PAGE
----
On Being Vulnerable

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A friend who lives close to me came by tonight and dropped off a couple of rakes she offered to loan me, rather than me buy one. I was going to buy one today because I need to rake up the back yard, from stuff that’s fallen from the huge tree, which someone told me is a banyan tree, though I’m still not sure it is, and from the palm tree that is entwined with it. I want to get the yard cleaned up, and put down crushed shells back there. It’s supposed to cool off later this week, so it will be a good time to do it. She offered to loan me her rakes rather than me buy one.

I invited her to eat with me, and watch the Voice. She’s the friend who sings, really sings, so I thought she might enjoy it. She doesn’t have TV. We had about an hour to kill til the show was on, and I’d told her about Brene Brown’s TED talk on vulnerability, so we watched it. She loved it…she already understood it, but loved it anyway. It’s probably the 20th time I’ve watched it. It has almost 27,000,000 (yes 27 million) hits now. Literally.

But I thought about how while I espouse vulnerability all the time, I still don’t make myself completely vulnerable. While I am fully willing to be the first to say “I love you” with no guarantee the feeling will be reciprocated, and while I’m fully willing to invest in a relationship with no guarantee it will work out. I was fully willing to move to a town where I knew 1 person, and willing to do what I had to do to create a new life here. I thought I was fully willing too, to show up, to be seen, and to risk failure, because after all, I write a blog. I pour my heart out here, I have few things that I won’t discuss here.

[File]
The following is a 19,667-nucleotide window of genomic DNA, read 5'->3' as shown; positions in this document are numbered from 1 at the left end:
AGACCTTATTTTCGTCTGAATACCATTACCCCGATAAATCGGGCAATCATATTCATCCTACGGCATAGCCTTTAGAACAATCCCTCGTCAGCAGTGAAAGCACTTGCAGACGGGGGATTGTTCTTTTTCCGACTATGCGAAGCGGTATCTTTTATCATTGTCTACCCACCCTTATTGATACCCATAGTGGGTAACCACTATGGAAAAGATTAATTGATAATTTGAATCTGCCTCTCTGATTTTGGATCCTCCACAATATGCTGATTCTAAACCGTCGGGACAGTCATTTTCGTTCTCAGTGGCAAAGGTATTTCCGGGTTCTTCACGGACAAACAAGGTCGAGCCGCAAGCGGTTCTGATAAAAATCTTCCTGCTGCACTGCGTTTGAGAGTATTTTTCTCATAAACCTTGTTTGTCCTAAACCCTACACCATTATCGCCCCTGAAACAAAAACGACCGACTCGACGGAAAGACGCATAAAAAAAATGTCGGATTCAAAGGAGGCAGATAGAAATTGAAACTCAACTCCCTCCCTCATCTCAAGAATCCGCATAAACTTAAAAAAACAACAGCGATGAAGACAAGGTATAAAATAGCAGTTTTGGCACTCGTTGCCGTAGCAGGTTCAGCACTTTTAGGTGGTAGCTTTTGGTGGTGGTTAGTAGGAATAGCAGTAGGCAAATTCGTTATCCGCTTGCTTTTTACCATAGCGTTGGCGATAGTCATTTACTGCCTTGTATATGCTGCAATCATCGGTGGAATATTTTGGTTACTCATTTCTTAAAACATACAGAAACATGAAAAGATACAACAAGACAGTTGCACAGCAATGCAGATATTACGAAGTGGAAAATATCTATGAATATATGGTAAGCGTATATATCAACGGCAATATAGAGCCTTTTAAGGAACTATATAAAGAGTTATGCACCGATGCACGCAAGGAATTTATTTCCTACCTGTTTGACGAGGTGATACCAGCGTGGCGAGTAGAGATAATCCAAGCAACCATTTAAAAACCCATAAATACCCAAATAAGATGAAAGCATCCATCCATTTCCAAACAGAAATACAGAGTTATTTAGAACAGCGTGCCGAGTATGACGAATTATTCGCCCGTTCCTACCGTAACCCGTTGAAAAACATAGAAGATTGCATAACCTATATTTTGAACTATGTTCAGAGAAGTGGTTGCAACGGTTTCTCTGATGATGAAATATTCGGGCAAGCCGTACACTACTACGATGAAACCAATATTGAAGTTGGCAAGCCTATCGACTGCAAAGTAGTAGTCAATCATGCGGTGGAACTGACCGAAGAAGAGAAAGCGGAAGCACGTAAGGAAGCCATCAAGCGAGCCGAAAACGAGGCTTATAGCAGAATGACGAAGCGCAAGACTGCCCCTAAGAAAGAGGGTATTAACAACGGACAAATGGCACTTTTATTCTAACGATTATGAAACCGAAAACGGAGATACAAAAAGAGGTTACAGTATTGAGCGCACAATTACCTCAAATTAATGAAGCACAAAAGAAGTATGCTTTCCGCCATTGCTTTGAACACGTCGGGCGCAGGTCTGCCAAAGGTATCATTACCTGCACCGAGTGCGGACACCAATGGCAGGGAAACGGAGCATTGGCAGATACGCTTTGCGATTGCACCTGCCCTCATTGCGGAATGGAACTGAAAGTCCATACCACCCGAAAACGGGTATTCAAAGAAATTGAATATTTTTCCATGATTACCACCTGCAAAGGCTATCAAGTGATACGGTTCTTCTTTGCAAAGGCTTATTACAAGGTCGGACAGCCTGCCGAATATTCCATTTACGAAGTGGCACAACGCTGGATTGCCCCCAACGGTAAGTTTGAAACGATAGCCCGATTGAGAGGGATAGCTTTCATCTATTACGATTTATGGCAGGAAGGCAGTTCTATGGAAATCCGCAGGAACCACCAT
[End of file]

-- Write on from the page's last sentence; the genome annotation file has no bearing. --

Then I look at my friend, who sings her heart out. I look at the others who go to open mic and sing because they love it, and aren’t afraid of the failure. Of the people who are willing to sit in front of a crowd and read their poetry, and risk that maybe people will not like it, or worse, criticize it.

Those people are really espousing vulnerability. Their lives are alive, and full of joy, and they get off the stage and they collaborate on playing music together, or putting together other venues, or asking people to come hear them read their poetry.

I’m not that willing. I am terrified to get up in front of people and read my poetry. I am even terrified when my friend gets up and sings it. I can’t, yet. It terrifies me to my soul. I easily allowed myself to fall in love with someone and completely gave my heart to him, with no guarantees. Yet, I cannot get up in front of a crowd and read a poem I’ve written.

What’s up with that?

I think if I’m going to walk that walk, and talk that talk, I have some work to do. Allowing my friend to sing the poems was a start, I suppose.

I think it may align with Marianne Williamson’s famous quote, that our greatest fear is not that we are inadequate, but that we are powerful beyond measure. Who am I to write a good poem, that people like? What if I can actually write? What if….does that then put expectations on me that I’m afraid I can’t meet and that then I’ll disappoint them? And then disappoint myself?

Brother. This shit gets deep.

Every time I have watched that TED talk, I have learned something else. I always take another step, begin to excavate another level.  As Brene says, “Lean into the discomfort.”

Well, here’s to some productive digging.

Love and light, all.